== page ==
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ICIMOD contributes to institutionalizing PES schemes in Nepal

The Government of Nepal is taking steps towards making Payment for Ecosystem Services (PES) a reality. In 2017, the country will discuss PES while working on its 14th National Development Plan.

“I assure you that our government is highly committed to prioritizing PES and institutionalizing mechanisms to implement it effectively,” said minister for forest and soil conservation, Shanker Bhandari at a one-day stakeholder consultative workshop held in Kathmandu on 10 November.

The workshop, Research-Policy Interface: Incentivizing Communities for Ecosystem Services in Nepal, was organized by the Ministry of Forests and Soil Conservation (MoFSC) with support from ICIMOD’s Koshi Basin Programme (KBP), and the Himalayan Climate Change Adaptation Programme (HICAP), in partnership with Green Governance of Nepal (GGN), and South Asia Network for Development and Environmental Economics (SANDEE).

Participants included high-ranking government officials, development practitioners, and journalists who discussed how the research-policy interface might be supported to help make informed decisions at the policy level. The focus was on PES, and on how it should be effectively institutionalized at both the policy and ground levels.

PES is an instrument for sustainably financing ecosystem management to ensure a continuous supply of ecosystem services, where beneficiaries pay producers for the ecosystem services provided. PES has been gaining momentum over the years, and is a priority area for ICIMOD, where the focus is on incentive-based mechanisms for ecosystem services. For the past three years, ICIMOD, with its partners, has been conducting action research in the Koshi basin in relation to valuating ecosystem services, linking upstream and downstream watershed areas, understanding water demand and supply scenarios, and negotiating payment mechanisms.

The knowledge generated informs the policy making process. The Government of Nepal has already drafted a PES policy where these research findings have proved helpful. The Forest Act 1993 has been amended, and the provision of ecosystem services, and possible payment mechanisms have been discussed. In line with the amended Forest Act, the MoFSC is in the process of revisiting forest regulation. Knowledge generated from action research may be helpful in detailing these provisions.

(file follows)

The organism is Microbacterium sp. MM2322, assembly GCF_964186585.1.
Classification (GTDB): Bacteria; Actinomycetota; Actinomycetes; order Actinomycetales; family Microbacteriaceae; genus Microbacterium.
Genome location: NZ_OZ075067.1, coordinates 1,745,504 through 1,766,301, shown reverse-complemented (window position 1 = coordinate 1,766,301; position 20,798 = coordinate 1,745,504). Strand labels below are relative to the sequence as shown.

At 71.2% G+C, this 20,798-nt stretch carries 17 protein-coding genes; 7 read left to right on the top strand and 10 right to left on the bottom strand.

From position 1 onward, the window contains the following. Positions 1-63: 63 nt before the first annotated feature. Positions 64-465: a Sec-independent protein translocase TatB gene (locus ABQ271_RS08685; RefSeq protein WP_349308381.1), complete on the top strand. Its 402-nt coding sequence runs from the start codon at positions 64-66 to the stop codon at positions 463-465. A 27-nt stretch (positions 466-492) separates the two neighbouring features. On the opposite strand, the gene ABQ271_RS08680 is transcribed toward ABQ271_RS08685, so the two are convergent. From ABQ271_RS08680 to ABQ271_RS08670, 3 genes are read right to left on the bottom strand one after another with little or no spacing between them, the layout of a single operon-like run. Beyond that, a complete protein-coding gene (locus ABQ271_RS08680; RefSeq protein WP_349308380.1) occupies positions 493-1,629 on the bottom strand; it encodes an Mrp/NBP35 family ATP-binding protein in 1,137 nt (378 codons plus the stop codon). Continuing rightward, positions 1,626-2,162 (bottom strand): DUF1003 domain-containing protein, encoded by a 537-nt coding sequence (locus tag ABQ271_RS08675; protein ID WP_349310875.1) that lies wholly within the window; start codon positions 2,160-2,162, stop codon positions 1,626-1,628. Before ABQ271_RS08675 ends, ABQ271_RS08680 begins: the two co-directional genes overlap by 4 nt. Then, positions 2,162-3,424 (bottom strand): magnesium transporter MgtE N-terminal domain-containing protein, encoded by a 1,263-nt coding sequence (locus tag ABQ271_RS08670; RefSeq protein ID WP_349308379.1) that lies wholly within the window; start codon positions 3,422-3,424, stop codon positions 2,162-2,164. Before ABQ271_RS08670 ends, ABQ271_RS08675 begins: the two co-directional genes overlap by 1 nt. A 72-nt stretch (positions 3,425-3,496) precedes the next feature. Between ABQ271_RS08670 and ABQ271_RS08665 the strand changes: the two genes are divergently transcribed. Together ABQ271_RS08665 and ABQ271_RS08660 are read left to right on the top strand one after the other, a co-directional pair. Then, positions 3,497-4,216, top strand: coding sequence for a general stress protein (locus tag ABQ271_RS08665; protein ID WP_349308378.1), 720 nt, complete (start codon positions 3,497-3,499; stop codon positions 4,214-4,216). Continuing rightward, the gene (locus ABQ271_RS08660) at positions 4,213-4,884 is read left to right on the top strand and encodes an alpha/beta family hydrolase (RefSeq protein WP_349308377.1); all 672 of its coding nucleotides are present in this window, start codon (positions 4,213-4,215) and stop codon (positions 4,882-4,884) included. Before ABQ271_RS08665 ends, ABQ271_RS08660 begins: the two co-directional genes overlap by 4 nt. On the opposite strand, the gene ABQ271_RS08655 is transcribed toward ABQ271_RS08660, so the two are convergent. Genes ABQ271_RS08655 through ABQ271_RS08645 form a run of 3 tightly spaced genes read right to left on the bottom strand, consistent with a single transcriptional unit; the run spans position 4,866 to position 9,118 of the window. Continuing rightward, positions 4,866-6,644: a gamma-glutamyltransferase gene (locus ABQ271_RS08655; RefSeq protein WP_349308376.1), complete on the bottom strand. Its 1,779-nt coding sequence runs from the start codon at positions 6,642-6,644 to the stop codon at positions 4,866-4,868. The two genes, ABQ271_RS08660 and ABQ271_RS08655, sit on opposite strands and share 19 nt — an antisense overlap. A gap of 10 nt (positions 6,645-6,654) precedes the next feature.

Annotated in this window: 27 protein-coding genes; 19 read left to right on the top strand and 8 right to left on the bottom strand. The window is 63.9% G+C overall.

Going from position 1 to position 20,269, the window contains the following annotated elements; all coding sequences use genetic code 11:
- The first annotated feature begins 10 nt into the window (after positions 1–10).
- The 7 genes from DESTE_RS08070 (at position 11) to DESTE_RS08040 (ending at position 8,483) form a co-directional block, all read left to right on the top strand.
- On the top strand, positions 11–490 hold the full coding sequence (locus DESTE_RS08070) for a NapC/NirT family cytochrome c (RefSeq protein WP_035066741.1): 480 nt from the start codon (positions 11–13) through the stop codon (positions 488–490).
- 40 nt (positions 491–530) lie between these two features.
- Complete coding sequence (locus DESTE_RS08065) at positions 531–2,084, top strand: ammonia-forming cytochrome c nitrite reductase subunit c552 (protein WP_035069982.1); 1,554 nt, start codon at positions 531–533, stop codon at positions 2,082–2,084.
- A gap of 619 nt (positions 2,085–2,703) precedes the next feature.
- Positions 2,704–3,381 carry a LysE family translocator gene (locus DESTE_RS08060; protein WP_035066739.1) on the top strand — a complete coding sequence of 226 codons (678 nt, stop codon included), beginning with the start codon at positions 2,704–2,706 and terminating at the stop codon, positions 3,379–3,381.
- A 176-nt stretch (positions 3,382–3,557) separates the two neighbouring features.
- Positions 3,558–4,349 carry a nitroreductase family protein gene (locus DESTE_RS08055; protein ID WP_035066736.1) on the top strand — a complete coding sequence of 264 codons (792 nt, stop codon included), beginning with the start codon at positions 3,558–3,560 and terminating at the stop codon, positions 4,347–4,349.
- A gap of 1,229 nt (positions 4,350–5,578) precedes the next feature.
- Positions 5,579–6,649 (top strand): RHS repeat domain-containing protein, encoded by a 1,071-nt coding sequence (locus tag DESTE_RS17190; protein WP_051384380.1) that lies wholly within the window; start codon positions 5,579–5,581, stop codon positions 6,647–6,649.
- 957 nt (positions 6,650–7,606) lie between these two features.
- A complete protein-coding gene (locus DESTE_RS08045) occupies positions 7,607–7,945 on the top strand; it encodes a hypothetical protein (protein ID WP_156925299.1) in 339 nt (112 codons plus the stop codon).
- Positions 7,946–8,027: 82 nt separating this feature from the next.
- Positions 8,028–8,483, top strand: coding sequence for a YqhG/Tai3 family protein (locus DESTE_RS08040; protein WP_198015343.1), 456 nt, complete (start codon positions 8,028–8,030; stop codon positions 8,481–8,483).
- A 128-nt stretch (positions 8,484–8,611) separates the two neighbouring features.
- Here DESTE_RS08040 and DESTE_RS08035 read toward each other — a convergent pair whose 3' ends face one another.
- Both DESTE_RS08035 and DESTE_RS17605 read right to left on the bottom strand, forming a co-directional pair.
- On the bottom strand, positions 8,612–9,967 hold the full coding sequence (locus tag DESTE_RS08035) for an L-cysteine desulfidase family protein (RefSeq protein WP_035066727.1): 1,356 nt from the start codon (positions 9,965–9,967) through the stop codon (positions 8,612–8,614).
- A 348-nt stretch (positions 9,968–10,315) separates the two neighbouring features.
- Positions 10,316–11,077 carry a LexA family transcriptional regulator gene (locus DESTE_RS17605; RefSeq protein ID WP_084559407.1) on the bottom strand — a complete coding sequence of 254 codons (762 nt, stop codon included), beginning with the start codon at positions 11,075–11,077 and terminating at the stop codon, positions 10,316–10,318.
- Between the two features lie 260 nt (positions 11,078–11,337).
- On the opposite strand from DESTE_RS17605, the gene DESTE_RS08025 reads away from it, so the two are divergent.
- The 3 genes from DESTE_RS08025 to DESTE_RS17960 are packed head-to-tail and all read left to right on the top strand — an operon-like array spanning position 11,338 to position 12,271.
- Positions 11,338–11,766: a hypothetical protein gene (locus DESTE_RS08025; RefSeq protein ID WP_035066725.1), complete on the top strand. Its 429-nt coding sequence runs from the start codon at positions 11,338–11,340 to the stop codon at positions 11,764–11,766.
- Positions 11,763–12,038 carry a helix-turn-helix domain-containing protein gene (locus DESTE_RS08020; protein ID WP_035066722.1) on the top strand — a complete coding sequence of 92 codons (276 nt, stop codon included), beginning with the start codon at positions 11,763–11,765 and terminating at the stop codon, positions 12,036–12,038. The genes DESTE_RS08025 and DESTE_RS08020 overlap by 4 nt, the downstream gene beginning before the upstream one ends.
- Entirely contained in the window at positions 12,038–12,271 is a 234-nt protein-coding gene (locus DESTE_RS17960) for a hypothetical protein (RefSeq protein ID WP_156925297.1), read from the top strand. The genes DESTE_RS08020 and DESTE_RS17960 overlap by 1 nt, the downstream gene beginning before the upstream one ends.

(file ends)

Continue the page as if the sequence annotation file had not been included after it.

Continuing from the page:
Although Nepal does not produce significant amounts of greenhouse gases, the Himalayan nation’s ecosystem is under threat. “The most vulnerable groups are those that are directly dependent on land, water, and forests. Policies should be made to benefit these vulnerable groups,” said member of parliament, Rajaram Syangten.

It was in the contexts of knowledge sharing and policy reforms that senior officials highlighted the role of knowledge institutions like ICIMOD and its partners for the Government of Nepal. “We have to go one step forward and discuss how to integrate and internalize PES into our planning process. ICIMOD can make an effort to not only share knowledge but also influence and encourage the government to internalize this process for real impact in terms of the science-policy interface,” said Prabhu Budhathoki, a member of Nepal’s National Planning Commission.

The Himalayan nation’s ecosystem is under threat and most vulnerable groups are those who depend on the ecosystem services for livelihoods (Photo: Alex Treadway)

In 2015, ICIMOD, through the Koshi Basin Programme (KBP) in partnership with Green Governance of Nepal (GGN), initiated action research to identify the role of upstream watershed areas in Dhankuta district, east Nepal, in maintaining the quality and quantity of water flow downstream. The initiative is supported by the Australian Government’s Department of Foreign Affairs (DFAT) through the Sustainable Development Investment Portfolio (SDIP), South Asia.

A ‘Letter of Intent’ was signed by the Dhankuta Municipality in June 2016 as a result of this research. The letter was an official endorsement to help the implementation of the PES mechanism that would strengthen the upstream-downstream linkage between Nibuwa and Tankhuwa villages, and Dhankuta town residents. Dhankuta’s implementation of PES at the local level could be a source of knowledge and learning for a national level implementation of PES, combined with other similar work being done in different parts of Nepal.

While PES has been widely discussed, this is the time for institutionalizing it within the development planning process.

“Policy makers should be informed by action research with clear guidelines on developing relevant policies, laws and mechanisms. Let’s hope that the forum will be able to produce knowledge that policy makers can translate into policy action which will help implement PES at the local level,” said MoFSC Secretary Krishna Chandra Poudel.

ICIMOD Director General David Molden said that the forum was an opportunity to enter into discussions with policy makers. He added that ICIMOD is ready to support the Government of Nepal to institutionalize PES.

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